One wish came up more than once over the past months. Some (very vocal) users would like to see the battery showing the remaining time when it’s running on battery. Normally, the applet would show the charge percentage, which is a rather abstract number. (How long is 37%?) Now unfortunately, there’s no way to give an accurate estimation oft the time that’s left, since it largely depends on the usage patterns. You check the battery, it says "10 minutes left", then you start some app that exercises your CPU and disk and suddenly the machine goes into suspend after 3 minutes. Quite possible, and the usage scenarios and differences in modern portable hardware are such that there’s really no way to accurately predict the remaining battery lifetime. In the Plasma team, we decided that we rather not show the user unreliable information, since there’s only a very small group that understands that this number is almost black magic, and often simply wrongly reported by HAL. There’s well over 200 emails on that subject, mainly on the Plasma mailinglist and everytime this topic comes up we hear how much KDE must suck if this tiny little feature isn’t available. We’ve made this feature available in KDE 4.3, as a hidden config option (meaning that you cannot enable it using the configuration UI, but it’s there if you enable it in the configuration file. I had tentatively disabled this code during the larger part of the 4.4 development cycle to see if I’d get away with ditching it, and it didn’t quite fit in with the new layouting for the popup.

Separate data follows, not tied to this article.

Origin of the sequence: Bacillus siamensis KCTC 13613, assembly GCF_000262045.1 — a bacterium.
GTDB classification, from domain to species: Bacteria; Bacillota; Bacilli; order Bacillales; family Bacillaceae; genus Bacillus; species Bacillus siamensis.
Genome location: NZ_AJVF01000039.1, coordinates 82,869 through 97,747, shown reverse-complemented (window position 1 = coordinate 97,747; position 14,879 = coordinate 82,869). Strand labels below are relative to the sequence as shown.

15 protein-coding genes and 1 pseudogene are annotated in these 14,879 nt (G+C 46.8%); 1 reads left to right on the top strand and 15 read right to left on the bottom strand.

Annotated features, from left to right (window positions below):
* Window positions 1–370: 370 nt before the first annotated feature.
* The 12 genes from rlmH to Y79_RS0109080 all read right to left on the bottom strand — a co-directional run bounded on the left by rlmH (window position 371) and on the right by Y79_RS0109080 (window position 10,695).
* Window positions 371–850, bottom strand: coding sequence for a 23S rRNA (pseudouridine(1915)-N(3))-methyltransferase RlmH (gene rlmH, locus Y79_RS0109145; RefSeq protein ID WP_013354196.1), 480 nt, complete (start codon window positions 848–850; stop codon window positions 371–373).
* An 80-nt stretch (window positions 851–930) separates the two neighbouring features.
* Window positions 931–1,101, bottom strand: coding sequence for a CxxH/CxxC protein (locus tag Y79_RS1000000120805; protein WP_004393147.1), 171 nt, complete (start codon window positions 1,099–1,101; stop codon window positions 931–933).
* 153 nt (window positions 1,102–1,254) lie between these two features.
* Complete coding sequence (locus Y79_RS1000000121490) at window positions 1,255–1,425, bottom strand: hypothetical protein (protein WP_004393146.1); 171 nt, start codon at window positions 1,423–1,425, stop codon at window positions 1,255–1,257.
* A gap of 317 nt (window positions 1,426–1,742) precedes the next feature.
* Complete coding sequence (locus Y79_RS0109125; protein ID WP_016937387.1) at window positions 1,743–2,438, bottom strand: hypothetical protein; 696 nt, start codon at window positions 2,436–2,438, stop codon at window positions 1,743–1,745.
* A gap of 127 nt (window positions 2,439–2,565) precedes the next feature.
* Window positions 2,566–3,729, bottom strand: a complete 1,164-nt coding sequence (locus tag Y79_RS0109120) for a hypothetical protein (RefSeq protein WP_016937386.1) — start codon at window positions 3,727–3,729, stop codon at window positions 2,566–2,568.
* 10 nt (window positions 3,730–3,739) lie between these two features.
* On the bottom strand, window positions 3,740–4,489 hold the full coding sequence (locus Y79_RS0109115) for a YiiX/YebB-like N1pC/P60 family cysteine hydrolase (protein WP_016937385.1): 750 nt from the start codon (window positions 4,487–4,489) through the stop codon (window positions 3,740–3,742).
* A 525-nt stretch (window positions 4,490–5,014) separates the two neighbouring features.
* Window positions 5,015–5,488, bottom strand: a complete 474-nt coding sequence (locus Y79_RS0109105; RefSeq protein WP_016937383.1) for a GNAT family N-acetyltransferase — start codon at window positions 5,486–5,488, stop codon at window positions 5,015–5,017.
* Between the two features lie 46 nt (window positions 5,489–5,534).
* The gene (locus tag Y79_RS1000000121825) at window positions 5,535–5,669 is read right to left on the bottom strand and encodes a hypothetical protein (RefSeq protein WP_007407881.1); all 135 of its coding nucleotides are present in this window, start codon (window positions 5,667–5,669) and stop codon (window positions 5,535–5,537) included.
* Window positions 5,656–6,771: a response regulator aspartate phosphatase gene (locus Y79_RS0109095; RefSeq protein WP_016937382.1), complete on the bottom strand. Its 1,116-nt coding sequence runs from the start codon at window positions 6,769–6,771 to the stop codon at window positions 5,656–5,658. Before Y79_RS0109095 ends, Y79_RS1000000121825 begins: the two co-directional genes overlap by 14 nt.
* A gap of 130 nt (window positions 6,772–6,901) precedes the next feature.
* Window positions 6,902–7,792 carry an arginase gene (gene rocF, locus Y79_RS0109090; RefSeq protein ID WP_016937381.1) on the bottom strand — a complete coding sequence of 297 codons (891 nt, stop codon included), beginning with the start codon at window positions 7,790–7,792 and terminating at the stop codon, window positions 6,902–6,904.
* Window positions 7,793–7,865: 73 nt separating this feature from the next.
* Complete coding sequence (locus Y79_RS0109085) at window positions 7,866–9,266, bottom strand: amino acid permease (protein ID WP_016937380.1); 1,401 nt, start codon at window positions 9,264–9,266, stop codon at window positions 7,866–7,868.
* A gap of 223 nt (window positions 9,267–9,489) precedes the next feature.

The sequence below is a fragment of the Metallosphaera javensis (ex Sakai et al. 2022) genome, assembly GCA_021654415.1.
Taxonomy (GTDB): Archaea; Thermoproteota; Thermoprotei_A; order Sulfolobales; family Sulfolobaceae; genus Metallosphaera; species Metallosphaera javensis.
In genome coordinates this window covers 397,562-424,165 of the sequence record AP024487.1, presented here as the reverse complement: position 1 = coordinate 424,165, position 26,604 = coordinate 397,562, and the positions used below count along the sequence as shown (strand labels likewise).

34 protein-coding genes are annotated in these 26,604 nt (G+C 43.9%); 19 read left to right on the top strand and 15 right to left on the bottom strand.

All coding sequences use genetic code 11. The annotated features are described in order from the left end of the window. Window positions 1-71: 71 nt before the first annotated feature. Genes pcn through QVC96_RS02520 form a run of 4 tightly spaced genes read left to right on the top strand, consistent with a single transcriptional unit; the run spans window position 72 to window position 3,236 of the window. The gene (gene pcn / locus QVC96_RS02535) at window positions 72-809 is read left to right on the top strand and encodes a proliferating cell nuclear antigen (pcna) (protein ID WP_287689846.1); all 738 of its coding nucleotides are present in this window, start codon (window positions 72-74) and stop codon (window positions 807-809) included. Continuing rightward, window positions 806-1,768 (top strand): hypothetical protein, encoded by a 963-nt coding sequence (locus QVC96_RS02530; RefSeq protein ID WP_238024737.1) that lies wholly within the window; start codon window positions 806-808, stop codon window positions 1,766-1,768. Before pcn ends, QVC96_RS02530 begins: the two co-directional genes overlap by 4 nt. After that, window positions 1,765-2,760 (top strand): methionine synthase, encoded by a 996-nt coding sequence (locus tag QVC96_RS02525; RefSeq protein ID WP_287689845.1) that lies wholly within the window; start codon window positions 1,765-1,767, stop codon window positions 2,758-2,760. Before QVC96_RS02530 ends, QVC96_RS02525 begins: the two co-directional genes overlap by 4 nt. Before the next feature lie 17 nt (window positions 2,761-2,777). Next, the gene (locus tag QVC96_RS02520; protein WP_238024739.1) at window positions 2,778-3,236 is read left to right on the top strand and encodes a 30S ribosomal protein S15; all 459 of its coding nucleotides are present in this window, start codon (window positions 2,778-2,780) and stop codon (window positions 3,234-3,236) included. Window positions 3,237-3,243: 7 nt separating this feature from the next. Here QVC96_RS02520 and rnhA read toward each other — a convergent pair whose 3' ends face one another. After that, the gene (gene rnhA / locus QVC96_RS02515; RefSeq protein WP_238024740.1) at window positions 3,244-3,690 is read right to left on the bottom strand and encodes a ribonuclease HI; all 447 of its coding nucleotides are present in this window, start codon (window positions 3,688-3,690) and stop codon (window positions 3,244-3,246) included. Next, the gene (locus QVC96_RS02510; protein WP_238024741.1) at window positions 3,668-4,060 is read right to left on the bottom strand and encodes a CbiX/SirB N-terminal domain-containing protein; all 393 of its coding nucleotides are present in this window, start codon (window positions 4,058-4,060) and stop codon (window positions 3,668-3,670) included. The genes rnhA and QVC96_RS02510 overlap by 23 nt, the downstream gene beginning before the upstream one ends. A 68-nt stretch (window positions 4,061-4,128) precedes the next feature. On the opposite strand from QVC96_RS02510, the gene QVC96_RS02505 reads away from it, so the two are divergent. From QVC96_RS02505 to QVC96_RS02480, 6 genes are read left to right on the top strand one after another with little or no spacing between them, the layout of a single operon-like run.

Lately, the same discussion came up again, hopefully for the last time, since I submitted a patch yesterday night that brings the remaining time back (still as hidden config option, and that’s about as far as we will go). No, there won’t be a checkbox since I don’t want to confront users with information that’s most likely bogus and highly depends on what you’re doing at this very moment. As the option needs a power user to understand what this info really means (i.e. an estimation that’s completely off or not, depending on what your BIOS or ACPI subsystem reports), I think we can reasonable expect that adding a line to a config file is easy enough for those who really, really, really want it.

So, for reference, here’s how you get the remaining time display in the battery applet.

  • Install KDE Plasma 4.4, at least trunk from today
  • kquitapp plasma-desktop (to stop your plasma shell, as long as it’s running, it can’t pick up config changes, if you stop it after you changed the config file, it will happily overwrite your hand-made changes on quit)
  • Open your plasma-desktop config file, (mine is ~/.kde4/share/config/plasma-desktop-appletsrc, YMMV)
  • Locate the section for the battery applet, in the below example, you’ll find the plugin=battery line, choose the section that adds [Configuration] to the identifier. This section might not exist if you’re using default settings, in that case, it’s easiest to check the “show charge information” checkbox in the battery’s config (you might need to restart plasma-desktop for that, don’t kill it afterwards but use kquitapp). Then locate the showBatteryString= line and add another line in the same section:
  • Save the edited config file, restart plasma-desktop


The remaining time will now be shown if it’s non-zero (obviously bogus since the machine would be off then) and the battery is discharging. If in doubt, use “plasmaengineexplorer –engine powermanagement” to check wether Solid reports the remaining time at all, and that it’s non-zero. The remaining time could also be shown while charging, but this apparently isn’t supported by my setup, so I can’t test it.